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Abode of the Silent Scream by ILJackson Abode of the Silent Scream by ILJackson
"You know, until I infiltrated the Pirates of the Silent Scream organization under cover, I always thought their name referred to their habit of spacing unruly passengers on captured vessels. When I was taken to their base, I knew then I was wrong.
It is buried deep among the marshes of an uncharted planet in the Hyades Cluster, in an ancient alien ruin. I've uploaded the coordinates. The trees in that marsh can grow up to 1,000 feet tall, and the canopy challenges the skyline of the capitol cities of the coreworlds. But that must be hundreds of thousands of years old. Who built it? I cannot say. I'm no xenologist, but I've never seen its like. It is unsettling to look at and even more nerve-wracking to live in day after day. I believe that the Silent Scream pirates get their fierce reputation not because they are inherently blood-thirsty, but because of that place they've chosen as their base. At night, the walls whisper to you. You can't make out the words, but it transmits vague associations of unspeakably vile acts and wanton carnage. I'll be glad when you guys extract me so I can lay low somewhere on the right side of sanity for a while.
One other note, besides the security layout and data codes I sent you, be aware that when you hit this place, there's a heavy guard force stationed in the sublevels. There are extensive, half-flooded, root-choked catacombs down there of unwholesome ancientness. I could not get any details, but it seemed to me that the guards down there aren't posted to keep anyone out...but instead to keep something trapped inside. I'm going to go down and check it out later, to make sure they haven't got any nasty surprises down there.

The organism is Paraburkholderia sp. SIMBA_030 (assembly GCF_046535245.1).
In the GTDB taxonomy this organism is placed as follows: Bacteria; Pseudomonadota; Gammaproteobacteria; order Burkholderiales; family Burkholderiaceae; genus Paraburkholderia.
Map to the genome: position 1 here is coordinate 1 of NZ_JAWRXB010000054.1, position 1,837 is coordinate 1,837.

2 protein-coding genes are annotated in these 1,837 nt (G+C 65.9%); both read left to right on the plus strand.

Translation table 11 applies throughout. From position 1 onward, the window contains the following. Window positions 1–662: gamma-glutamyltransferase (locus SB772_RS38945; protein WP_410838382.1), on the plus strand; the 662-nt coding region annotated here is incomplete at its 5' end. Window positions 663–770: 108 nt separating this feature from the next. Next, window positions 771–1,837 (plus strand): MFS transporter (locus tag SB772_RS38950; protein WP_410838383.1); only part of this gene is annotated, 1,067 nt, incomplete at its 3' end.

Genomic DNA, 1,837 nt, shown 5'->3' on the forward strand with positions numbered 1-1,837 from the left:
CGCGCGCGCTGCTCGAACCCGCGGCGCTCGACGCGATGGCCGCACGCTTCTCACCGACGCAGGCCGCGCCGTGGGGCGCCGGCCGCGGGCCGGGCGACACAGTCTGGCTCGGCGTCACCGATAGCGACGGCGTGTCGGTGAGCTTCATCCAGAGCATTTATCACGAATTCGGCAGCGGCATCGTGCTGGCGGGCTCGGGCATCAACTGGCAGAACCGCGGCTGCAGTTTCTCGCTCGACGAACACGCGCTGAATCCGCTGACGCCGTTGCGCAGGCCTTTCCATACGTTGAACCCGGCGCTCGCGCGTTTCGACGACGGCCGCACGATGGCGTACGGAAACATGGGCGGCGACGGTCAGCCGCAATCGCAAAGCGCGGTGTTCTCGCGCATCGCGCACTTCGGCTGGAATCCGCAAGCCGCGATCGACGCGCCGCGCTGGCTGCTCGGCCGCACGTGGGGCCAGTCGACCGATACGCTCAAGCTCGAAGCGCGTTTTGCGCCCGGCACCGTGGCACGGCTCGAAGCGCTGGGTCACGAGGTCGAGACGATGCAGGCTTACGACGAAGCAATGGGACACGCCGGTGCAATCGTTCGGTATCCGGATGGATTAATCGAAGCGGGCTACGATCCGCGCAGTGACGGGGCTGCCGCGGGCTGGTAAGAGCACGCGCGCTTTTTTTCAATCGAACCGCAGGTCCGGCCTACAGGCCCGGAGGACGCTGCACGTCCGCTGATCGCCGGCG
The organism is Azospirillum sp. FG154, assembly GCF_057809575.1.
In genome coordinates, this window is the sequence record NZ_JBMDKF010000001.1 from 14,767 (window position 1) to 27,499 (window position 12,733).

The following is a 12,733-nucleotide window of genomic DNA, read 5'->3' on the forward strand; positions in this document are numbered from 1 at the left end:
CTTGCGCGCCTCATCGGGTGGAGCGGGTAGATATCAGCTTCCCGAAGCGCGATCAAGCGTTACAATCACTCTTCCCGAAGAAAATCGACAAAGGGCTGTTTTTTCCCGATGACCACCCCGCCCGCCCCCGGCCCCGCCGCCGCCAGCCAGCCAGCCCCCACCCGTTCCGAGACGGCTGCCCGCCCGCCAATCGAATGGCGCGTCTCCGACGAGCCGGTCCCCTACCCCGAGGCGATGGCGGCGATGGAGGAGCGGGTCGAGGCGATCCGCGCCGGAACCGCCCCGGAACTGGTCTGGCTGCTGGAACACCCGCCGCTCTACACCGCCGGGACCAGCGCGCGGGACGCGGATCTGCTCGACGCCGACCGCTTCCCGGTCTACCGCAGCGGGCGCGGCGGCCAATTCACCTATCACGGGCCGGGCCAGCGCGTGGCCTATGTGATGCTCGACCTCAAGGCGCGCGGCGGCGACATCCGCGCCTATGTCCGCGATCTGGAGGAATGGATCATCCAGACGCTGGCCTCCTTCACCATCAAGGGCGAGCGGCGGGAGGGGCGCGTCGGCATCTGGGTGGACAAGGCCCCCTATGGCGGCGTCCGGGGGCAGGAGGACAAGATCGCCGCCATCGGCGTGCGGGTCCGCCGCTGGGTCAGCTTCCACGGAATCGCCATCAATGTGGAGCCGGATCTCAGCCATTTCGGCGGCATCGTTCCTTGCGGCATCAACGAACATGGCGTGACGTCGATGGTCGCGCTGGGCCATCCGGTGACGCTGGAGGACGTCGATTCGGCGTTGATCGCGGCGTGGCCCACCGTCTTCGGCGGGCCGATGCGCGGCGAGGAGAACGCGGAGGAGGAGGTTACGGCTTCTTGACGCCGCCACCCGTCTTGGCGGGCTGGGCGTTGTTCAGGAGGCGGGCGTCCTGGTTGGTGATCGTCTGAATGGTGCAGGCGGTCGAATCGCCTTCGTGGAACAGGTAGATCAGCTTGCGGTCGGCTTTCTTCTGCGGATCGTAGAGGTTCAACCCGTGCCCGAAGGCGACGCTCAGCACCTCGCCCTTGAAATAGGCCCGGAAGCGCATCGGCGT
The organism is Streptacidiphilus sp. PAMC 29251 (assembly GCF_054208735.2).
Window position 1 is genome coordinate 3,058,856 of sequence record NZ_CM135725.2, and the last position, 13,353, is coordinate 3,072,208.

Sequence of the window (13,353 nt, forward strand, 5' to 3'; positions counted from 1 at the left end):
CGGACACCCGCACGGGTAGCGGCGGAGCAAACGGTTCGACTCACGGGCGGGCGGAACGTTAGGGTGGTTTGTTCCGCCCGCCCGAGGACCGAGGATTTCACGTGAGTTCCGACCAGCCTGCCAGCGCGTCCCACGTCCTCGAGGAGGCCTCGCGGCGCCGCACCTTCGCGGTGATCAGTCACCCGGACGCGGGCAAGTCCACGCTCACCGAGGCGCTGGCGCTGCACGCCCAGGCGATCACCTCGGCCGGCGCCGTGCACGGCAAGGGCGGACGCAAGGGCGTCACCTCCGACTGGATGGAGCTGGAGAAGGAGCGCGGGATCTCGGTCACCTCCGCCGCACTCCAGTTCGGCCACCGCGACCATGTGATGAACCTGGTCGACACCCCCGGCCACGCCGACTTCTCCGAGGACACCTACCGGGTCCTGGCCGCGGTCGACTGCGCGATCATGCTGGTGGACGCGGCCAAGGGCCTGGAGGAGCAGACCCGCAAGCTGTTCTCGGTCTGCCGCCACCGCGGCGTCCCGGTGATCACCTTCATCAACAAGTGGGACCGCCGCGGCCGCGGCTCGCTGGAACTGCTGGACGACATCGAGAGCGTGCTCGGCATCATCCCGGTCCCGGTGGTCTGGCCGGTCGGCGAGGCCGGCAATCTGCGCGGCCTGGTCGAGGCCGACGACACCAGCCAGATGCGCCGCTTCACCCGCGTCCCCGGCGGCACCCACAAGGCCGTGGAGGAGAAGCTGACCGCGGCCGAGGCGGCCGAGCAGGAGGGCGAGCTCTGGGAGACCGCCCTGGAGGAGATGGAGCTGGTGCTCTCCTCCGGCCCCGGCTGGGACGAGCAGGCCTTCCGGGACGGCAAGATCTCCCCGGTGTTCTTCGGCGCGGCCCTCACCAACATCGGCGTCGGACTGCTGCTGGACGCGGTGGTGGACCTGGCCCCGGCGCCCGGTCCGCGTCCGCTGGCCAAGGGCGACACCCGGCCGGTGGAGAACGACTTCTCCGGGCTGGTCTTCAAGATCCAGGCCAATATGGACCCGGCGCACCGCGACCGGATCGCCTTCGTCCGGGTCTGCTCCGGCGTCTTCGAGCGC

Wait for my comsignal to start your raid. Good luck." -- last transmission from Commander Donovan Summers, Special Operative, Guardsmen Interstellar Security Service, anti-piracy division.

This is for the Beyond the Frontiers Lost Land contest.
Enjoy, and let me know what you think.
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LynLinz Featured By Owner Aug 7, 2010  Hobbyist Digital Artist
Amazing little world :)
sevenofeleven Featured By Owner Aug 7, 2010
Well done.

Can I ask you some questions about your postwork techniques?
ILJackson Featured By Owner Aug 8, 2010  Professional Digital Artist
Fire away!
sevenofeleven Featured By Owner Aug 9, 2010
If you used your rendering engines, what did you do for postwork?
ILJackson Featured By Owner Aug 9, 2010  Professional Digital Artist
Once the image was rendered, I opened it in GIMP 2.6. I primarily did three things. First, I added a soft glow of about .25 brightness to make the light look more natural.
The next thing I did was create a displacement fog map to interact with the rest of the image.
Here is what you do:
1. create a new transparent layer titled "displacement" and select that layer.